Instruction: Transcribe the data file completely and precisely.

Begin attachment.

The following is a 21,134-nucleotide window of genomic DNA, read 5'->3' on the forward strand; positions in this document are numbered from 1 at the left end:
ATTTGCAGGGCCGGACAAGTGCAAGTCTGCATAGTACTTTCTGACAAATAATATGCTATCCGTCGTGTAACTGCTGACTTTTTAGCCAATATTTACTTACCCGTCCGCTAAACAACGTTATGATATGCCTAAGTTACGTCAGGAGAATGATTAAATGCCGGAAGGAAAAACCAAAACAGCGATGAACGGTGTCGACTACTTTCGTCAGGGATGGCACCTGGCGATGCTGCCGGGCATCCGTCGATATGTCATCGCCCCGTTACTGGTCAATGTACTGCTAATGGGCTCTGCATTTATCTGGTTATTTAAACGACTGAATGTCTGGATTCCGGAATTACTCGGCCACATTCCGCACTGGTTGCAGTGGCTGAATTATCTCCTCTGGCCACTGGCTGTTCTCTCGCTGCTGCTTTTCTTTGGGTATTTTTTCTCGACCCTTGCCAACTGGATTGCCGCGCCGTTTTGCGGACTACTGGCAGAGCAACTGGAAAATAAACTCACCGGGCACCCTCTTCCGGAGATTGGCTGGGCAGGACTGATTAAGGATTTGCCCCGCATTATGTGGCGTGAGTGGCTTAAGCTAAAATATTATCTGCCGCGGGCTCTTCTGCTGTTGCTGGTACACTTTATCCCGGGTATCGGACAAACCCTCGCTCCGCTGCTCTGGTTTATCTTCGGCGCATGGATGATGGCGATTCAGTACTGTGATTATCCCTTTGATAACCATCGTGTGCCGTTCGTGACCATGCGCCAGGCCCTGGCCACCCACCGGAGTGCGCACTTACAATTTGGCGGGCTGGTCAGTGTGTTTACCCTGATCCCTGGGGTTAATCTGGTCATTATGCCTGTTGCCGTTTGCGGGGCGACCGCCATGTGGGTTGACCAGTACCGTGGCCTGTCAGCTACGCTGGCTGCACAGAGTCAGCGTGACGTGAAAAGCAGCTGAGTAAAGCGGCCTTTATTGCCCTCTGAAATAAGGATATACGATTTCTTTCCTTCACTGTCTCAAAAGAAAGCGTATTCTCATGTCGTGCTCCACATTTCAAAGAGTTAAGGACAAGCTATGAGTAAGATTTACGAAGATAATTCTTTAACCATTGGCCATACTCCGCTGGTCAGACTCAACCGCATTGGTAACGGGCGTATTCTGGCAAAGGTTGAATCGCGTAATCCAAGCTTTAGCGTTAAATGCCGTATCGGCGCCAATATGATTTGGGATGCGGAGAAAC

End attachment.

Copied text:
The following is a 21,134-nucleotide window of genomic DNA, read 5'->3' on the forward strand; positions in this document are numbered from 1 at the left end:
ATTTGCAGGGCCGGACAAGTGCAAGTCTGCATAGTACTTTCTGACAAATAATATGCTATCCGTCGTGTAACTGCTGACTTTTTAGCCAATATTTACTTACCCGTCCGCTAAACAACGTTATGATATGCCTAAGTTACGTCAGGAGAATGATTAAATGCCGGAAGGAAAAACCAAAACAGCGATGAACGGTGTCGACTACTTTCGTCAGGGATGGCACCTGGCGATGCTGCCGGGCATCCGTCGATATGTCATCGCCCCGTTACTGGTCAATGTACTGCTAATGGGCTCTGCATTTATCTGGTTATTTAAACGACTGAATGTCTGGATTCCGGAATTACTCGGCCACATTCCGCACTGGTTGCAGTGGCTGAATTATCTCCTCTGGCCACTGGCTGTTCTCTCGCTGCTGCTTTTCTTTGGGTATTTTTTCTCGACCCTTGCCAACTGGATTGCCGCGCCGTTTTGCGGACTACTGGCAGAGCAACTGGAAAATAAACTCACCGGGCACCCTCTTCCGGAGATTGGCTGGGCAGGACTGATTAAGGATTTGCCCCGCATTATGTGGCGTGAGTGGCTTAAGCTAAAATATTATCTGCCGCGGGCTCTTCTGCTGTTGCTGGTACACTTTATCCCGGGTATCGGACAAACCCTCGCTCCGCTGCTCTGGTTTATCTTCGGCGCATGGATGATGGCGATTCAGTACTGTGATTATCCCTTTGATAACCATCGTGTGCCGTTCGTGACCATGCGCCAGGCCCTGGCCACCCACCGGAGTGCGCACTTACAATTTGGCGGGCTGGTCAGTGTGTTTACCCTGATCCCTGGGGTTAATCTGGTCATTATGCCTGTTGCCGTTTGCGGGGCGACCGCCATGTGGGTTGACCAGTACCGTGGCCTGTCAGCTACGCTGGCTGCACAGAGTCAGCGTGACGTGAAAAGCAGCTGAGTAAAGCGGCCTTTATTGCCCTCTGAAATAAGGATATACGATTTCTTTCCTTCACTGTCTCAAAAGAAAGCGTATTCTCATGTCGTGCTCCACATTTCAAAGAGTTAAGGACAAGCTATGAGTAAGATTTACGAAGATAATTCTTTAACCATTGGCCATACTCCGCTGGTCAGACTCAACCGCATTGGTAACGGGCGTATTCTGGCAAAGGTTGAATCGCGTAATCCAAGCTTTAGCGTTAAATGCCGTATCGGCGCCAATATGATTTGGGATGCGGAGAAAC